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Before the patient was transferred to the orthopaedic department, we asked her again meticulously about previous bleeding tendency, but no history could be found out. Investigations at this time included a normal coagulation screen. Platelet counts (252,000/mm3), prothrombin time (118.4%), activated prothrombin time (27.2 s), and bleeding time by the method of Duke (3 min) were within normal limits. In addition, we performed thromboelastography. Normal findings of the thromboelastography were obtained (reaction time, 18.3 min; k time, 7.2 min; α angle, 27.6°; maximum amplitude, 50.0 mm). Despite conservative treatments such as medication and physical therapy, the patient’s radiating pain was getting worse. Therefore, she decided to undergo surgery. A laminectomy was performed at L4 and L5. There was no evidence of bleeding in the epidural space. On opening the dural sac, there was clotted blood between the cauda equina in the subarachnoid space. The hematoma was removed completely from the dural sac. After no hematoma in the subdural space was confirmed, the dura was sutured. After surgical decompression, the patient’s bilateral sciatica improved considerably, and only minimal low back pain remained.
Discussion
Spinal subarachnoid hematoma that arises from a spinal tap is usually associated with anticoagulants and underlying coagulopathy.1,2 To our knowledge, only one case has reported that spinal subarachnoid hematoma may be the result of technical difficulties encountered in spinal anesthesia.3 
Within the subarachnoid space at the level of the caudal equine, the only vessels of substantial size are the radiculomedullary artery of Adamkiewicz and its corresponding vein.4 On occasion, this vessel may arise low and accompany L3, L4, or L5 nerve roots, where it could be jeopardized during lumbar puncture. Most authors believe such hemorrhages are caused by injury to these structures or to the smaller radicular vessels entering the subarachnoid space with each segmental nerve root.8,9 Masdeu et al  .9 confirmed this mechanism at autopsy. Breuer et al  .8 estimated that the frequency of brushing a nerve root, with the associated risk of lacerating the radicular artery or vein on its surface, was more than 25%. They suggested that the frequency of occult spinal subarachnoid hemorrhage is much higher than currently suspected, but is usually clinically significant only in hemostatically compromised patients. Ruff and Dougherty2 reported the results of the only large prospective study on the risks of lumbar puncture followed by anticoagulation versus  lumbar puncture alone. They found a significantly higher incidence of complications from lumbar puncture in the group receiving anticoagulation therapy. Spinal subarachnoid hemorrhage rarely occurs in patients who have not been anticoagulated, and although spinal subarachnoid hemorrhage occurs, the development of a discrete hematoma causing symptoms of spinal cord or root compression is unusual. First, blood in the cerebrospinal fluid is rapidly diluted by diffusion, which is facilitated by spinal motion. It rarely reaches the concentration necessary for clot formation.10 Second, the cerebrospinal fluid has an intrinsic fibrinolytic activity that increases after hemorrhage.11 Third, the pulsatile motion of the dural sac aids this process. Kirkpatrick and Goodman12 presumed that an anatomical block or relatively anatomical block to normal cerebrospinal fluid flow due to preexisting disease might contribute to hematoma formation.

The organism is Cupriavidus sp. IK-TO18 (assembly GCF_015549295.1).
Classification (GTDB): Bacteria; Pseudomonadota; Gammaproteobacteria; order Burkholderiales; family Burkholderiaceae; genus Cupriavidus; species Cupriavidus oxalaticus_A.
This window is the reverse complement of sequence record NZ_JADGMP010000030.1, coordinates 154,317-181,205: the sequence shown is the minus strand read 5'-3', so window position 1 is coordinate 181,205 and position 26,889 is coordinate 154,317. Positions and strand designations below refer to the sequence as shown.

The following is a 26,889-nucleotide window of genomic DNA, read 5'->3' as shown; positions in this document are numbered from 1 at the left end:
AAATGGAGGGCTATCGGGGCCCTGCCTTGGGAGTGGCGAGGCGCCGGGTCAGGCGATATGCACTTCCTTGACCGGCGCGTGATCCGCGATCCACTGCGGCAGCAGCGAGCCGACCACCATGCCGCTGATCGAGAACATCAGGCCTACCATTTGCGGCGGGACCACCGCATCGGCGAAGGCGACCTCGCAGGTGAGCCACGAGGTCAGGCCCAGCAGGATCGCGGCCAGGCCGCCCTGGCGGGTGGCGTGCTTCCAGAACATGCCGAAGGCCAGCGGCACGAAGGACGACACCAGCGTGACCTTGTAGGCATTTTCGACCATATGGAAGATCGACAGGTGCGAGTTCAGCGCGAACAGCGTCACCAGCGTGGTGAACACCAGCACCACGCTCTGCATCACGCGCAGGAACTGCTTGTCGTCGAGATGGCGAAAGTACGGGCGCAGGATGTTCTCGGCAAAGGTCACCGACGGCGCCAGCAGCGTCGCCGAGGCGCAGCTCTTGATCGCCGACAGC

In our case, there were significantly different points compared with previous reports. Our patient had no associated coagulopathy and took no anticoagulants. We confirmed this not only by the traditional clotting tests but also by thromboelastography, which provides a kinetic analysis of the entire clot formation and stabilization as well as clot dissolution by the fibrinolytic system. In the only previous report in which spinal subarachnoid hematoma was caused by technical difficulties of lumbar puncture, the patient was 81 yr old, so she was thought to have such a stenotic spinal canal due to natural degenerative changes that it might be a causative factor of spinal subarachnoid hematoma.13 In our case, however, the patient had no preexisting anatomic block of cerebrospinal fluid flow such as spinal stenosis, fractures, or previous surgery, as her lumbar spine magnetic resonance image showed.
It has been reported that spinal subarachnoid hematoma causes compromise of the neurologic state and rapid deterioration.1,2,5–8,13,14